First appearing in the 1860s, the Norfolk jacket is a durable, loose fitting jacket designed to provide ease of movement to hunters and sportsmen. Deriving its name from the Duke of Norfolk, the jacket was reputedly created specifically for the Duke at his request. Other origin stories suggest that the Norfolk jacket was created for the Prince of Wales, but somehow became linked with the Duke of Norfolk. Regardless of its origins, the characteristics of the Norfolk jacket made it ideal for outdoor and sporting pursuits, specifically hunting. Constructed from rough woolen fabrics and buttoning to the collar, the jacket was extremely warm and durable. With a center back and two front pleats allowing for easy arm movements and large patch pockets providing extra storage, it was widely adopted as sportswear or casual day wear by gentlemen of leisure when vacationing in the country.
Paired with a cap, short knickerbockers, rough woolen stockings and sturdy short boots, the Norfolk jacket was suitable only for informal rural settings. Unlike an urban suit, Norfolk jackets weren't always paired with matching trousers. Though fashion plates indicate the existence of matched Norfolk suits, the jacket was also worn with knickerbockers cut from a different fabric. Color also marked the Norfolk jacket as a casual garment. Unlike urban suits, which were almost uniformly black during the late 19th century, Norfolk jackets were usually made from rustic woolen fabrics in earth tones of green or brown.
Because of their functionality, Norfolk jackets were adopted by sportsmen of all varieties. Always, however, they were associated with the well-to-do, who could afford specialized garb for leisure activities. This fashion plate from May 1901 features a golfer (right) clad in a Norfolk jacket and matching knickerbockers. Dating from roughly 40 years after the origination of the Norfolk jacket, this plate confirms the longevity of the style. The jacket pictured here features all the classic characteristics of the Norfolk jacket, including patch pockets, front box pleats and a self-belt. Notice his cravat pin, a pair of crossed golf clubs.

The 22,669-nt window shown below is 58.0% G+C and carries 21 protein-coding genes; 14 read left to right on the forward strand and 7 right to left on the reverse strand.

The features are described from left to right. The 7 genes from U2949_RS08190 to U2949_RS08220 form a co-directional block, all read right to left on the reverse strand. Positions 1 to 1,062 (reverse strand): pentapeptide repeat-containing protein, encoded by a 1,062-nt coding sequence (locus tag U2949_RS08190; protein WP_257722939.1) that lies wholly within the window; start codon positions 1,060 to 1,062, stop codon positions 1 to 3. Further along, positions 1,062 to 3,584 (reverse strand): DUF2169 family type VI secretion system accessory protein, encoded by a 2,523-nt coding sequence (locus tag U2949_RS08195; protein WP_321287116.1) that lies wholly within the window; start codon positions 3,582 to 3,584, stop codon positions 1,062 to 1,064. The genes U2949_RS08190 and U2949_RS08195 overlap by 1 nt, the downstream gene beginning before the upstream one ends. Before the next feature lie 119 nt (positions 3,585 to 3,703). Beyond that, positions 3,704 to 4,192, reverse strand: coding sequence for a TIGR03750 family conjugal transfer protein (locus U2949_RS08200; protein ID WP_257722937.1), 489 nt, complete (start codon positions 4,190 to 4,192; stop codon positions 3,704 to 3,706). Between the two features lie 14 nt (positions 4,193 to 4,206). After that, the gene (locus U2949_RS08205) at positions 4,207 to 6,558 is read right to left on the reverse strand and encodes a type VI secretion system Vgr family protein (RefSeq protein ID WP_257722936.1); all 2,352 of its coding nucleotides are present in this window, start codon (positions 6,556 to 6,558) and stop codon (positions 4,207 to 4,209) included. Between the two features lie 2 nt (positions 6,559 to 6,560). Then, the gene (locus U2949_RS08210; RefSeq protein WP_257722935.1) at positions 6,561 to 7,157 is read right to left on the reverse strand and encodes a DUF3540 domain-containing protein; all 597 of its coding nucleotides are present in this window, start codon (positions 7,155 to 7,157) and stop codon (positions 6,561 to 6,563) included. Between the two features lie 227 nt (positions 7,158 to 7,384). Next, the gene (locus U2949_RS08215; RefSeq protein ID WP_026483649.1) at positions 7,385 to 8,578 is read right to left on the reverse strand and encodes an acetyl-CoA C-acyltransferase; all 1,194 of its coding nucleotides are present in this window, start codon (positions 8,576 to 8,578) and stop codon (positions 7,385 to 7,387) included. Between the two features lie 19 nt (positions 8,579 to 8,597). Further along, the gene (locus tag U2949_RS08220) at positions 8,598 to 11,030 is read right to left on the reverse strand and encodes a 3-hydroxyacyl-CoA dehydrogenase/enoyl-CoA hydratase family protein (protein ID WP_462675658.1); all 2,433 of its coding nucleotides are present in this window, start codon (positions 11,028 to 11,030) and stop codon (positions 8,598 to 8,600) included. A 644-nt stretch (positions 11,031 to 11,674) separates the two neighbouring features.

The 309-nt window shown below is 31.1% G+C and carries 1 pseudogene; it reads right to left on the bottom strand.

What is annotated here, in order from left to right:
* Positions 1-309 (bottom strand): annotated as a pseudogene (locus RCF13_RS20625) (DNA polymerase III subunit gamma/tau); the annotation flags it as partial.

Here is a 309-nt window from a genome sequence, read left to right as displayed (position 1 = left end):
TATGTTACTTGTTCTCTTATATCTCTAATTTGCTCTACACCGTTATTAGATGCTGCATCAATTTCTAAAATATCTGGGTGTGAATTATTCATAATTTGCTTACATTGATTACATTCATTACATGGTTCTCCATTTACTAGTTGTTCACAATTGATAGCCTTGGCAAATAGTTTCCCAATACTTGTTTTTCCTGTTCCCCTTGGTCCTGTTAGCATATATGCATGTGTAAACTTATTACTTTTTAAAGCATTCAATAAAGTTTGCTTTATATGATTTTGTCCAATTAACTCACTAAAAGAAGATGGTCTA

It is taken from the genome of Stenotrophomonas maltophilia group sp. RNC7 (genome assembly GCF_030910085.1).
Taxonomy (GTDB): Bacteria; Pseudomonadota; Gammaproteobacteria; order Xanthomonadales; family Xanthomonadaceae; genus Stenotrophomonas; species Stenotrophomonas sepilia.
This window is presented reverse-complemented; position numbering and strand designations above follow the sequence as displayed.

Like many garments intended specifically for adult men, the Norfolk jacket was inevitably worn by other segments of the population. Young boys often wore Norfolk suits of wool or sometimes linen. When worn by a boy, the Norfolk suit could be worn in a more formal setting. In some cases, schools adopted a version of the Norfolk suit as uniform. Women also wore more tailored versions of the Norfolk jacket as warm outer wear or when engaging in sports like bicycling. In 1902, an article titled "Outing Gowns" in Harper's Bazaar praised a tailored Norfolk jacket, "shaped at the side seams and also under the pleats in front, so that it gives a long line to the figure that is most desirable."1
By the 1920s, the Norfolk jacket fell largely out of favor, replaced by slimmer, more streamlined jackets. Though never at the absolute cutting edge of fashion, the Norfolk jacket still makes an occasional appearance, always evoking thoughts of the outdoors. In this Traina-Norell Norfolk jacket, though created long after the introduction of the style in the 1860s, the details are remarkably similar to the late 19th century version. It is also similar in spirit, as the velvet cuffs and collar suggest an elegance associated with wealth and aristocracy.
1 "Outing Gowns" Harper's Bazaar June 1902: 36.